If your renters are paying $500/mo less than the mortgages combined - you have no rental profit to speak of.

    It would probably be wise to consult an attorney as to any legal ramifications your renters might have (since you have a contract with them) but ultimately you'll probably serve notice to your renters in some manner to let them know you are not keeping the property. And at whatever point you stop making mortgage payments, perhaps should stop taking rental payments as well. Just my 2 cents on that topic. The house would eventually go into foreclosure. Depending on your state's processes, they could get to stay there for a while...

    Stop making mortgage payments, eventually the lender will pursue the foreclosure process as required in your state. Foreclosure is the act of the bank taking the property back, not a financial matter for you. You should receive notices - not collection efforts.
    Get mortgage modified: DONE! 7 months of back interest payments amortized, payment reduced over $200/mo
    (In the 'planning' stage, to file ch. 13 if/when we have to.)

    Comment


    • #3
      Sorry - forgot to included the "taxable income" math I found.
      "Lenders sometimes cancel or forgive a person's debt. While this relieves the debtor of an immediate financial stress, it often triggers a tax liability. Under the tax law, canceled debt is considered income to the debtor and is included as part of the debtor's income." (via taxes.about.com)
      *Excluding* money earned from the tenants (which is pretty much negative, yes) for foreclosure on income property you take the amount still owed on the loans ($160000) and subtract Fair Market Value ($150000) and the difference is considered "taxable income". I just wonder if this math happens at all if the loan was considered discharged...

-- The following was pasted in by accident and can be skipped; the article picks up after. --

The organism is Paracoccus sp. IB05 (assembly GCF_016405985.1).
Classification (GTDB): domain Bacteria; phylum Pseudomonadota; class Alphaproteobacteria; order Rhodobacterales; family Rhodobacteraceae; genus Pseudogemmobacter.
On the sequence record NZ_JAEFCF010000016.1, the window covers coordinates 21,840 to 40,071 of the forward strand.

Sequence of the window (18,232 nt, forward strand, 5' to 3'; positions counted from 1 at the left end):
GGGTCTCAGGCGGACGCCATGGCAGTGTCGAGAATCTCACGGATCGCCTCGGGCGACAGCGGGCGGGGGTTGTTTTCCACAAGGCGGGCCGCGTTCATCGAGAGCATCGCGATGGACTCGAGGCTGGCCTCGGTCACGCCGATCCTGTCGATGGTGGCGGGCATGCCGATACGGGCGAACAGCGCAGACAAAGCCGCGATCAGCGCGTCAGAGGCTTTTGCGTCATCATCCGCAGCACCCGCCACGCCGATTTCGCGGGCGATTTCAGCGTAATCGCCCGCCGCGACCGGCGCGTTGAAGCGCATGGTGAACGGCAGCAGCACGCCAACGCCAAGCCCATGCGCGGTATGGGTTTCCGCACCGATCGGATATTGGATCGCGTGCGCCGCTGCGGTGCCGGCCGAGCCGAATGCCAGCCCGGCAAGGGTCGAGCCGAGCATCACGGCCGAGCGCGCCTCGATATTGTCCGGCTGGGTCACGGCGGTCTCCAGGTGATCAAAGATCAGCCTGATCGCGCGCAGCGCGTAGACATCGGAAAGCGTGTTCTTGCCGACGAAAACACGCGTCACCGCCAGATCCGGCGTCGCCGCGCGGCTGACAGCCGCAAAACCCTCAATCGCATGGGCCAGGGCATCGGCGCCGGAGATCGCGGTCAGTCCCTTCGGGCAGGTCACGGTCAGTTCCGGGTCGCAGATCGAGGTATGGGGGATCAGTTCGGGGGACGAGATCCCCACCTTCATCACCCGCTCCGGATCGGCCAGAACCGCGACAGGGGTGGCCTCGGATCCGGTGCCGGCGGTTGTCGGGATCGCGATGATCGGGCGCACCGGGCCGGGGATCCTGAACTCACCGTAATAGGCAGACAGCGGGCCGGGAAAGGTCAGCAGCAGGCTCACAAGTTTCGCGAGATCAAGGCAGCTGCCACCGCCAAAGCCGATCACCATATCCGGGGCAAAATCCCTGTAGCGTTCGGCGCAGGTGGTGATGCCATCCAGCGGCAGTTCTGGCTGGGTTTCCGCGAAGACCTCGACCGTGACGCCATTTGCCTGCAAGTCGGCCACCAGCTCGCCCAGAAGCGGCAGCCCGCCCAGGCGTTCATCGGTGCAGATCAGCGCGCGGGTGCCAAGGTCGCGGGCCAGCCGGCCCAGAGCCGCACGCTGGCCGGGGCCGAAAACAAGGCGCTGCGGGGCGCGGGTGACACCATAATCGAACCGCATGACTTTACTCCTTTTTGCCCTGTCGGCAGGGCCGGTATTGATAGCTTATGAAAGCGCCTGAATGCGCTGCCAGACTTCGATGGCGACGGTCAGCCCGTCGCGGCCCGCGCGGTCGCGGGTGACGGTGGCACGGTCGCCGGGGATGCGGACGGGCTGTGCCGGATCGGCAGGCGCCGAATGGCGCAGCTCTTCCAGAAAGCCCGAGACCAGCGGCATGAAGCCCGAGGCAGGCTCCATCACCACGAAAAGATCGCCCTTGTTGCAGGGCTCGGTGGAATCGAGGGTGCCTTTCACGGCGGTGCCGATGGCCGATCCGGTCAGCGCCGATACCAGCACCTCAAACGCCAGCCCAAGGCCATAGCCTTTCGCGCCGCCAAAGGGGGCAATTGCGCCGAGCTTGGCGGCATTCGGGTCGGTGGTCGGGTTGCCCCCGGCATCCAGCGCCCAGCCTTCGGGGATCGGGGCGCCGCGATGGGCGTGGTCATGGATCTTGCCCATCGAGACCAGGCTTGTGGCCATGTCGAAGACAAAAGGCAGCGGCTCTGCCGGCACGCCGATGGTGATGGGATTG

Also, my renters will have no legal recourse as their lease is up at the end of Sept and I have the right not to let them renew and I will give them fair warning that they cannot stay. It is not their business why I don't want them to renew the lease and frankly they were late more than once and bounced more than 1 check, so I plenty of reasons besides that we're letting the house go.

      "You should receive notices - not collection efforts."
      I don't get the difference... a notice *is* a collection effort. We've been 30-60 days behind already and we get the collection effort notices to "pay in full within 30 days". So there is no way to avoid these letters? Why should my lender waste time, money and trees by sending me notices if I'm up front with them about including the debt in Ch 7... they don't even have to spend money trying to evict me or any tenants as the house will be vacant. Is it really going to take legal action by them and a "defense" via my lawyer and Ch 7 laws to stop the lender from coming after me? Seems like such an unnecessary and more expensive hassle.

      Comment


      • #4
        Basically you would be using Form 982 to exclude it from your income for tax purposes as debt discharged in a Title 11 case. Don't confuse Title 11 with Chapter 11 - Chapter 11 is but one part of the bankruptcy code, while Title 11 is the entire bankruptcy code.